“Policymakers think [tax rebates for films] are a little bit sexy, and they can be massaged as a tax cut,” Scott Drenkard of the Tax Foundation told USA Today earlier this year. “But it doesn’t comport with the economic evidence that these tax credits in particular don’t have really tangible benefits to them.”
The Legislature, faced with a budget deficit estimated at $70 million, has taken a hard look at these figures and decided to do the only sensible thing: Seriously consider spending more on film incentives. After learning that a sound stage in South Portland (occupying a publicly owned building for a ridiculously low rent) was closing because of lack of business, lawmakers began pushing a bill to increase the state’s tax rebates for film production to 25 percent, which is in line with nearby states that can afford to lose even more money investing in the movies.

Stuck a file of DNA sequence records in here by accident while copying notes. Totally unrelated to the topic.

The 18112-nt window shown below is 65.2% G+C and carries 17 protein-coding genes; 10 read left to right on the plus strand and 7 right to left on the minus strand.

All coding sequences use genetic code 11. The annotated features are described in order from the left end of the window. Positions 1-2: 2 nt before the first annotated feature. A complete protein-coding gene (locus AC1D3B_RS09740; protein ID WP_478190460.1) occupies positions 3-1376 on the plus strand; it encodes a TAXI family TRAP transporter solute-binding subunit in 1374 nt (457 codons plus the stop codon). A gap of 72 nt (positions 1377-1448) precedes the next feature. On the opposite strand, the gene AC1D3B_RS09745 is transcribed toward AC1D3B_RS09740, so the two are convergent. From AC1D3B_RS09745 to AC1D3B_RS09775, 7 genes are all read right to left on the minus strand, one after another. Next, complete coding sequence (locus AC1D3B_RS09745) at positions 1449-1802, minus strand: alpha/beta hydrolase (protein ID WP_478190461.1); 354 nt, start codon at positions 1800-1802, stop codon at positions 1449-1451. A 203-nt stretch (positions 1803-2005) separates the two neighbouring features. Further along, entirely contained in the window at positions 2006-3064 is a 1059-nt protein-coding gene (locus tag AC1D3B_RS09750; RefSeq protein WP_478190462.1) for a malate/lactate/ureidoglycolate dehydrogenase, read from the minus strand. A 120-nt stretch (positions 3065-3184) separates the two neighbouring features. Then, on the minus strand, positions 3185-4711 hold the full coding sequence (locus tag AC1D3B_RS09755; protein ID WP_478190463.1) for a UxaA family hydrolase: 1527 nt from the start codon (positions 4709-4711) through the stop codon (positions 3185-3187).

Not all nearby states, though. Connecticut, which had a rebate program roughly comparable to Maine’s, has suspended it for two years because of budget constraints. This means there may never be another remake of Cannonball Run or The Stepford Wives, let alone an updating of Bikini Bloodbath.
In Maine, though, the future beckons. Once those giveaways are increased, it’s only a matter of time before some TV network comes begging for taxpayer money to start production of a series called The Other Portlandia, and the movie tycoons ask us to underwrite Uncle Tom’s Condo.
Maybe we could even steal a remake of The Ice Storm away from Connecticut.
That would be one kind of cool.
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